Source : Isro gets nod for semi-cryogenic engine, will boost GSLV’s lift capability by 1 tonne

--- [ --- ]

If by "Load capability" they mean maximum payload capacity than that is indeed disappointing. MK-3 was intended to have GTO capacity of 4 tons from the start. However it would explain why the inclusion of the SC-200 core would only increase GTO capacity to around 5.5 ton instead of 6.5 ton given the shortfall in base config performance.

Offline Jajar

  • Member
  • Posts: 70
  • Liked: 1
  • Likes Given: 0
Re: GSAT-29 - GSLV MK-III D2 July 2018
« Reply #32 on: 06/11/2018 03:11 PM »
Any news with regards to a tentative launch date ?

Offline worldtimedate

  • Full Member
  • **
  • Posts: 299
    • World TimeDate
  • Liked: 21
  • Likes Given: 8
Re: GSAT-29 - GSLV MK-III D2 July 2018
« Reply #33 on: 06/13/2018 02:43 AM »
If by "Load capability" they mean maximum payload capacity than that is indeed disappointing. MK-3 was intended to have GTO capacity of 4 tons from the start. However it would explain why the inclusion of the SC-200 core would only increase GTO capacity to around 5.5 ton instead of 6.5 ton given the shortfall in base config performance.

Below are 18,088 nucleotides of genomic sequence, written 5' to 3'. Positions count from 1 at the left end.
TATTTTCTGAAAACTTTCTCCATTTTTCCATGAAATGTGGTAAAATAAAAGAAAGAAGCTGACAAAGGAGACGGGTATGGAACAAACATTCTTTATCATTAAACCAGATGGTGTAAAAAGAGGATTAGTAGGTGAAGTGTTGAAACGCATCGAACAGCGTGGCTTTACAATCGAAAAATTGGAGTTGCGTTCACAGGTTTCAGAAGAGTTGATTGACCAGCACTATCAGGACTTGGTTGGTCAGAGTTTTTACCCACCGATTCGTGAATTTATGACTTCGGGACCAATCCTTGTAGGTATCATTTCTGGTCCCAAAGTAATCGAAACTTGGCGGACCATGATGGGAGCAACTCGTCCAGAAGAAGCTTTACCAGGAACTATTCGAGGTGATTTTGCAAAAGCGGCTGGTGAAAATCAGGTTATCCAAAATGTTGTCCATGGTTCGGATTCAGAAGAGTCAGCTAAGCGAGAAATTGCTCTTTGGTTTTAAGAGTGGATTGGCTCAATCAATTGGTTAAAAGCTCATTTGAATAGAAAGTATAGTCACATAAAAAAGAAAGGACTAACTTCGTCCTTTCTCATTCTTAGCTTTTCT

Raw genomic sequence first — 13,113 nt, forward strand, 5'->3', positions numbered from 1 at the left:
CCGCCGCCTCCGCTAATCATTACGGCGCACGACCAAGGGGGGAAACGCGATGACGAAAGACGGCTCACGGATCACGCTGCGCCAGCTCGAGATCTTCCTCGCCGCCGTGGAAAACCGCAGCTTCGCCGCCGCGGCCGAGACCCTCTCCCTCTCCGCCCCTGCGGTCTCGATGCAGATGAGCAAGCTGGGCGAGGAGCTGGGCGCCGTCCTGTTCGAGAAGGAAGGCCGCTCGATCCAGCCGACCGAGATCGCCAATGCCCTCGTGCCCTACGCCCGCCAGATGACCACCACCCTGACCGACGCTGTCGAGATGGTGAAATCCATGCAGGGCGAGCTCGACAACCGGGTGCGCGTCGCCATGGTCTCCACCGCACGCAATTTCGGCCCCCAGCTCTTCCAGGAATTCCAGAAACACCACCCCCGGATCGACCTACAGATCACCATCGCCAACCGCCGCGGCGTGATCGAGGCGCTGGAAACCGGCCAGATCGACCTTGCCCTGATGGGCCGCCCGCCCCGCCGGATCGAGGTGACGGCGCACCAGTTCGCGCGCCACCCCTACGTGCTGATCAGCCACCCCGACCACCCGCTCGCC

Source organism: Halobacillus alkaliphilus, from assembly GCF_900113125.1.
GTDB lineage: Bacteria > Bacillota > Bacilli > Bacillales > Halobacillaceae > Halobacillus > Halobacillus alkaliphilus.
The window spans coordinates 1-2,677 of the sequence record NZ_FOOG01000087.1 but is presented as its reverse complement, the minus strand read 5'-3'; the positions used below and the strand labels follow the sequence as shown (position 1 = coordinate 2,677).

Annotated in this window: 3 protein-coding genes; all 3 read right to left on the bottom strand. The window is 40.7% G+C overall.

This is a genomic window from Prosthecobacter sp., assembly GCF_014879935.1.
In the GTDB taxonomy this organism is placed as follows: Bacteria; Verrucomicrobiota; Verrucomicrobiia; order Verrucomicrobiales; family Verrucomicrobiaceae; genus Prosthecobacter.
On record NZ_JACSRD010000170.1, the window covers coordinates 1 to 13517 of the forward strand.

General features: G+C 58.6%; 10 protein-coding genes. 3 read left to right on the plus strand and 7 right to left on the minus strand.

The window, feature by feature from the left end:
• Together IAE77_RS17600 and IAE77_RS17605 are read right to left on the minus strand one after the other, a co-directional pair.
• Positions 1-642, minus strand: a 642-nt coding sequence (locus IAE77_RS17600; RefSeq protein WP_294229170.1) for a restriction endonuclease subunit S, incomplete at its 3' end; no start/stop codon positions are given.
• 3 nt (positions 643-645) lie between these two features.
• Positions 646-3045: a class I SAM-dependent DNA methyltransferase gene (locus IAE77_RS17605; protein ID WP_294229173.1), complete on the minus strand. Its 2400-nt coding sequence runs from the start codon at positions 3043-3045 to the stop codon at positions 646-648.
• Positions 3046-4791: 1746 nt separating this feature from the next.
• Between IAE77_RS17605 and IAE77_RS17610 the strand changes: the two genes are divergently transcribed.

It is disappointing to note that ISRO always projects the payload capability of a launch vehicle higher than the initial payload capability of the launch vehicle. This trend was noticed in the development of PSLV, GSLV MK-II, GSLV MK-III and I presume will continue in the development of Semi Cryogenic Engine based UMLV and RLV too. GSLV MK-II - which was supposed to go beyond 2.5 ton payload capability sooner than later, or might reach 3.2 ton because of the uprated Vikas - 2 Engine and the Cryogenic Engine CE-7.5 upgrade - hasn't yet reached the initially projected payload capability of 2.5 ton, in spite of the launch vehicle being under development more than 15-16 years. In the case of PSLV's Sun-synchronous-Orbit payload capacity of 1,750 Kg wasn't attained in a year. It took ISRO many years to attain that payload capacity.